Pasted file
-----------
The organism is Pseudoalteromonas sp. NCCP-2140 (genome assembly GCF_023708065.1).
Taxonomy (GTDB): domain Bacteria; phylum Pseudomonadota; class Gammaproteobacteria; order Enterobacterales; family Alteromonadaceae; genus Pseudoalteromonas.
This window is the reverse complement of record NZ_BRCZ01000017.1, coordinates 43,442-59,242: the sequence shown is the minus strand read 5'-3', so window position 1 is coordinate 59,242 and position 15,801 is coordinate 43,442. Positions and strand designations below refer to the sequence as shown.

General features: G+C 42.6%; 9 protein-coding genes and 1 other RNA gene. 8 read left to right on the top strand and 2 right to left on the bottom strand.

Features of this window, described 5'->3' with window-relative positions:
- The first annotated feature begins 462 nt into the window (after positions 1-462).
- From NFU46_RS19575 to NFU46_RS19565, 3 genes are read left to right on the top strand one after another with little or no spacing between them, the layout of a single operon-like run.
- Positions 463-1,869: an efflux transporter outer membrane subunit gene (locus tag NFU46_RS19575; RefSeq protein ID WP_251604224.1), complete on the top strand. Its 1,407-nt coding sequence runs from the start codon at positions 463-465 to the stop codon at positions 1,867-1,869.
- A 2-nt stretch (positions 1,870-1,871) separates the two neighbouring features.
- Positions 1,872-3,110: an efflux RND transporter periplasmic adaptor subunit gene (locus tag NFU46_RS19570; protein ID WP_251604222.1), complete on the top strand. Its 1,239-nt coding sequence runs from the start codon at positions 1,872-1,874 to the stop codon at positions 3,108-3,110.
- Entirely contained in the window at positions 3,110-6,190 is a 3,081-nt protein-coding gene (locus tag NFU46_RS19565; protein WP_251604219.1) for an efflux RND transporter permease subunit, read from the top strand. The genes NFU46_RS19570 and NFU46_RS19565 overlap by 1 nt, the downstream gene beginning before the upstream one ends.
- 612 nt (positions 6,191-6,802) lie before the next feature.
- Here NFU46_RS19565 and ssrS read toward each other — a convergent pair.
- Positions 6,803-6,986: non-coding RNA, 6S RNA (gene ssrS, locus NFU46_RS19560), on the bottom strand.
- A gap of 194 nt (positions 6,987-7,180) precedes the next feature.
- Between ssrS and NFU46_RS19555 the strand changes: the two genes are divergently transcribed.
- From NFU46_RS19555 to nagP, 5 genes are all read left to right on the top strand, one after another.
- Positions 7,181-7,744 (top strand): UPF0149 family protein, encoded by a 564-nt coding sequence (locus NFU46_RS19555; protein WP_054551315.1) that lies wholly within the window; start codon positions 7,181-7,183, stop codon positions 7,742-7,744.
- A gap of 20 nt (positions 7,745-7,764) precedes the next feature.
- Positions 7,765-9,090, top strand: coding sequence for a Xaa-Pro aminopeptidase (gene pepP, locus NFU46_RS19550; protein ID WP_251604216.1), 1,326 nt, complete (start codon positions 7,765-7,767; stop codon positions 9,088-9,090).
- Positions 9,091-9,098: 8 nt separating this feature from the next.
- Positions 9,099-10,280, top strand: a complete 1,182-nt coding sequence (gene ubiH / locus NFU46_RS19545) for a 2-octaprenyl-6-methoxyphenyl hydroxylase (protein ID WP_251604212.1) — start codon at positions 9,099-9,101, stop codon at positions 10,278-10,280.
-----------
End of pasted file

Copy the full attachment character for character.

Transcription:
The organism is Pseudoalteromonas sp. NCCP-2140 (genome assembly GCF_023708065.1).
Taxonomy (GTDB): domain Bacteria; phylum Pseudomonadota; class Gammaproteobacteria; order Enterobacterales; family Alteromonadaceae; genus Pseudoalteromonas.
This window is the reverse complement of record NZ_BRCZ01000017.1, coordinates 43,442-59,242: the sequence shown is the minus strand read 5'-3', so window position 1 is coordinate 59,242 and position 15,801 is coordinate 43,442. Positions and strand designations below refer to the sequence as shown.

General features: G+C 42.6%; 9 protein-coding genes and 1 other RNA gene. 8 read left to right on the top strand and 2 right to left on the bottom strand.

Features of this window, described 5'->3' with window-relative positions:
- The first annotated feature begins 462 nt into the window (after positions 1-462).
- From NFU46_RS19575 to NFU46_RS19565, 3 genes are read left to right on the top strand one after another with little or no spacing between them, the layout of a single operon-like run.
- Positions 463-1,869: an efflux transporter outer membrane subunit gene (locus tag NFU46_RS19575; RefSeq protein ID WP_251604224.1), complete on the top strand. Its 1,407-nt coding sequence runs from the start codon at positions 463-465 to the stop codon at positions 1,867-1,869.
- A 2-nt stretch (positions 1,870-1,871) separates the two neighbouring features.
- Positions 1,872-3,110: an efflux RND transporter periplasmic adaptor subunit gene (locus tag NFU46_RS19570; protein ID WP_251604222.1), complete on the top strand. Its 1,239-nt coding sequence runs from the start codon at positions 1,872-1,874 to the stop codon at positions 3,108-3,110.
- Entirely contained in the window at positions 3,110-6,190 is a 3,081-nt protein-coding gene (locus tag NFU46_RS19565; protein WP_251604219.1) for an efflux RND transporter permease subunit, read from the top strand. The genes NFU46_RS19570 and NFU46_RS19565 overlap by 1 nt, the downstream gene beginning before the upstream one ends.
- 612 nt (positions 6,191-6,802) lie before the next feature.
- Here NFU46_RS19565 and ssrS read toward each other — a convergent pair.
- Positions 6,803-6,986: non-coding RNA, 6S RNA (gene ssrS, locus NFU46_RS19560), on the bottom strand.
- A gap of 194 nt (positions 6,987-7,180) precedes the next feature.
- Between ssrS and NFU46_RS19555 the strand changes: the two genes are divergently transcribed.
- From NFU46_RS19555 to nagP, 5 genes are all read left to right on the top strand, one after another.
- Positions 7,181-7,744 (top strand): UPF0149 family protein, encoded by a 564-nt coding sequence (locus NFU46_RS19555; protein WP_054551315.1) that lies wholly within the window; start codon positions 7,181-7,183, stop codon positions 7,742-7,744.
- A gap of 20 nt (positions 7,745-7,764) precedes the next feature.
- Positions 7,765-9,090, top strand: coding sequence for a Xaa-Pro aminopeptidase (gene pepP, locus NFU46_RS19550; protein ID WP_251604216.1), 1,326 nt, complete (start codon positions 7,765-7,767; stop codon positions 9,088-9,090).
- Positions 9,091-9,098: 8 nt separating this feature from the next.
- Positions 9,099-10,280, top strand: a complete 1,182-nt coding sequence (gene ubiH / locus NFU46_RS19545) for a 2-octaprenyl-6-methoxyphenyl hydroxylase (protein ID WP_251604212.1) — start codon at positions 9,099-9,101, stop codon at positions 10,278-10,280.